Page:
An Act to amend the Canadian Human Rights Act and the Criminal Code (gender identity and gender expression)

This bill was last introduced in the 42nd Parliament, 1st Session, which ended in September 2019.


Randall Garrison  NDP

Introduced as a private member’s bill. (These don’t often become law.)


Introduced, as of Dec. 9, 2015
(This bill did not become law.)


This is from the published bill. The Library of Parliament often publishes better independent summaries.

This enactment amends the Canadian Human Rights Act to include gender identity and gender expression as prohibited grounds of discrimination.

It also amends the Criminal Code to include gender identity and gender expression as distinguishing characteristics protected under section 318 and as aggravating circumstances to be taken into consideration under section 718.2 at the time of sentencing.


All sorts of information on this bill is available at LEGISinfo, provided by the Library of Parliament. You can also read the full text of the bill.

Canadian Human Rights ActRoutine Proceedings

December 9th, 2015 / 3:15 p.m.
See context


Randall Garrison NDP Esquimalt—Saanich—Sooke, BC

moved for leave to introduce Bill C-204, An Act to amend the Canadian Human Rights Act and the Criminal Code (gender identity and gender expression).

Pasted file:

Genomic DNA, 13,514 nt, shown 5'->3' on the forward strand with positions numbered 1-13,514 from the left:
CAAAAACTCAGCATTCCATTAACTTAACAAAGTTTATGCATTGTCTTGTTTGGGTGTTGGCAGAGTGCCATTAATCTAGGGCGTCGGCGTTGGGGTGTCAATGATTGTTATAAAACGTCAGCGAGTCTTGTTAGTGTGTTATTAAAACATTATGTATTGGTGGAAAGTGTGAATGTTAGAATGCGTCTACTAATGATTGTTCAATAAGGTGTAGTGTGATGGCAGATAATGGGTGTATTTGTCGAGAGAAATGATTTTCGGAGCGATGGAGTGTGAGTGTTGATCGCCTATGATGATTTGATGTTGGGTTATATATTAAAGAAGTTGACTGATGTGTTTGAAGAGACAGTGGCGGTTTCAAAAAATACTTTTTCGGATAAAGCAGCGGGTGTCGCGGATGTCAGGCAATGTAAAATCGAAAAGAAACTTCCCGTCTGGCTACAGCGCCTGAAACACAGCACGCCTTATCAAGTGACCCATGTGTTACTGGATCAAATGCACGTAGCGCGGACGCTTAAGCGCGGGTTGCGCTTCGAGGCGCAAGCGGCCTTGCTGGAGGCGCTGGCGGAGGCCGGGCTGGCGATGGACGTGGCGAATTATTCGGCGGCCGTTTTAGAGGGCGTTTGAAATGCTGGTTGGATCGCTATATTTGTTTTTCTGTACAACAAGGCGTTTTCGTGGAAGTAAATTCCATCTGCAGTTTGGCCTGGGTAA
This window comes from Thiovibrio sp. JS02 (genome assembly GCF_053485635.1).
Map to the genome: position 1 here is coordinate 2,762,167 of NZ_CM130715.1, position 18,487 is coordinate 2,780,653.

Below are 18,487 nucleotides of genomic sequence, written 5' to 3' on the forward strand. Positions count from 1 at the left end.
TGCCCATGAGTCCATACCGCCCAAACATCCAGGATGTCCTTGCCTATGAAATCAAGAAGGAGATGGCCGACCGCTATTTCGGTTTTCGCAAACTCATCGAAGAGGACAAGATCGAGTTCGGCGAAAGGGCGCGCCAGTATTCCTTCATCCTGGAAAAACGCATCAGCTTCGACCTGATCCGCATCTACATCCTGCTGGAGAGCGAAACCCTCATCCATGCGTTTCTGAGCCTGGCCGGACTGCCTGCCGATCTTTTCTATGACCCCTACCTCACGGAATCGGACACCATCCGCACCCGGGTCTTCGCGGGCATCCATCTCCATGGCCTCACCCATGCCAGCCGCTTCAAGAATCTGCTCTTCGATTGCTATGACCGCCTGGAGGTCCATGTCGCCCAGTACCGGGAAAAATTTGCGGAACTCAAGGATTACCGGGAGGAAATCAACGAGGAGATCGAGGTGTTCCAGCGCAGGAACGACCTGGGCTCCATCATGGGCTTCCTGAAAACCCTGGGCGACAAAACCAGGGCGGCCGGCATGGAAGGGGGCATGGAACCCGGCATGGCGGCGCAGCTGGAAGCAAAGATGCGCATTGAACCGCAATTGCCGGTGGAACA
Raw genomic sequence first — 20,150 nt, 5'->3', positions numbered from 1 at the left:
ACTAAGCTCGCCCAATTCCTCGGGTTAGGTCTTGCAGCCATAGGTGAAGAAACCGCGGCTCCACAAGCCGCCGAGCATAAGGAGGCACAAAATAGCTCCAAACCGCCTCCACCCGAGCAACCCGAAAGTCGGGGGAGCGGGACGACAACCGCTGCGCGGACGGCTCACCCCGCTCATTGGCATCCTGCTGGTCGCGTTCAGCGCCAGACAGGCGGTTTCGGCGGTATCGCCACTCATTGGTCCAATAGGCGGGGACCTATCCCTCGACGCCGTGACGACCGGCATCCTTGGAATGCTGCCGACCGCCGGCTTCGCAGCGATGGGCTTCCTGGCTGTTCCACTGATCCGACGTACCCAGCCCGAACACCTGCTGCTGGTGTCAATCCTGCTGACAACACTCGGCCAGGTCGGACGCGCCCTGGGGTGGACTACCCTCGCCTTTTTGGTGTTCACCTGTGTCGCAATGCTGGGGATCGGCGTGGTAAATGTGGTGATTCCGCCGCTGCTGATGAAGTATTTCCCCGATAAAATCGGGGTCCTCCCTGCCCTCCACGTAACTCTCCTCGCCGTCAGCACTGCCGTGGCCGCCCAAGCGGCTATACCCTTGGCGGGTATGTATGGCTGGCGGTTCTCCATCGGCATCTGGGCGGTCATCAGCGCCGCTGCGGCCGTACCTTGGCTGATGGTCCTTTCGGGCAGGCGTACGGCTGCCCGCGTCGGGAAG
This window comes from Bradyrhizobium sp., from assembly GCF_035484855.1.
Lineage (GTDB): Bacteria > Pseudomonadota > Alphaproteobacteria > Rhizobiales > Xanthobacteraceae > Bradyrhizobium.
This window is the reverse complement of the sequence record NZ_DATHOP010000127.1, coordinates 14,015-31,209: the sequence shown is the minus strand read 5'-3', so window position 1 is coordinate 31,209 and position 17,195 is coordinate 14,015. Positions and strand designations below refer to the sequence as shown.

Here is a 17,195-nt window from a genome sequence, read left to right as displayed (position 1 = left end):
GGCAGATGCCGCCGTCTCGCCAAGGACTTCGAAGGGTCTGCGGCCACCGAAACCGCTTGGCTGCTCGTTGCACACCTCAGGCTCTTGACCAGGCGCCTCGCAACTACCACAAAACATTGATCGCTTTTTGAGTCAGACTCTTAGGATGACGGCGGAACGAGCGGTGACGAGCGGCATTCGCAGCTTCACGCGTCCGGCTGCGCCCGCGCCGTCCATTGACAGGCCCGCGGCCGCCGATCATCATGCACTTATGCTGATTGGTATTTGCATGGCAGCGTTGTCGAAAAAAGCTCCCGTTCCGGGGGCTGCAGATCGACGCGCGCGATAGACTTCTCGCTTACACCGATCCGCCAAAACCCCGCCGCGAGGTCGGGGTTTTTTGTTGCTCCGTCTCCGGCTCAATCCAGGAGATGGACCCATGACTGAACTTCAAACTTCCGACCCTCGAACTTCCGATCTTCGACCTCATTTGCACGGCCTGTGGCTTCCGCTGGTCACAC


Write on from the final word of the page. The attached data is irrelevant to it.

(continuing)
Mr. Speaker, I rise today to introduce a bill that, in fact, was passed twice by the House of Commons: in the 40th Parliament and again in the 41st Parliament, each time only to be blocked by the unelected Senate.

Before we can take up consideration of this bill again, more than five years will have passed since the House first voted to explicitly guarantee transgender and gender-variant Canadians the same rights and protections the rest of us already enjoy. Meanwhile, transgender people continue to suffer from high levels of discrimination and all too often, violence.

I was pleased to hear that the new government was prepared to act quickly on this fundamental rights question. I look forward to working with the Minister of Justice and members from all parties to ensure that either the government's bill or my bill is adopted as soon as possible.

Since I introduced Bill C-279 in 2001, seven provinces have added these same provisions to their human rights codes.

Let us start down the road toward full equality for transgender Canadians by acting quickly to fill this significant gap in our human rights legislation.

(Motions deemed adopted, bill read the first time and printed)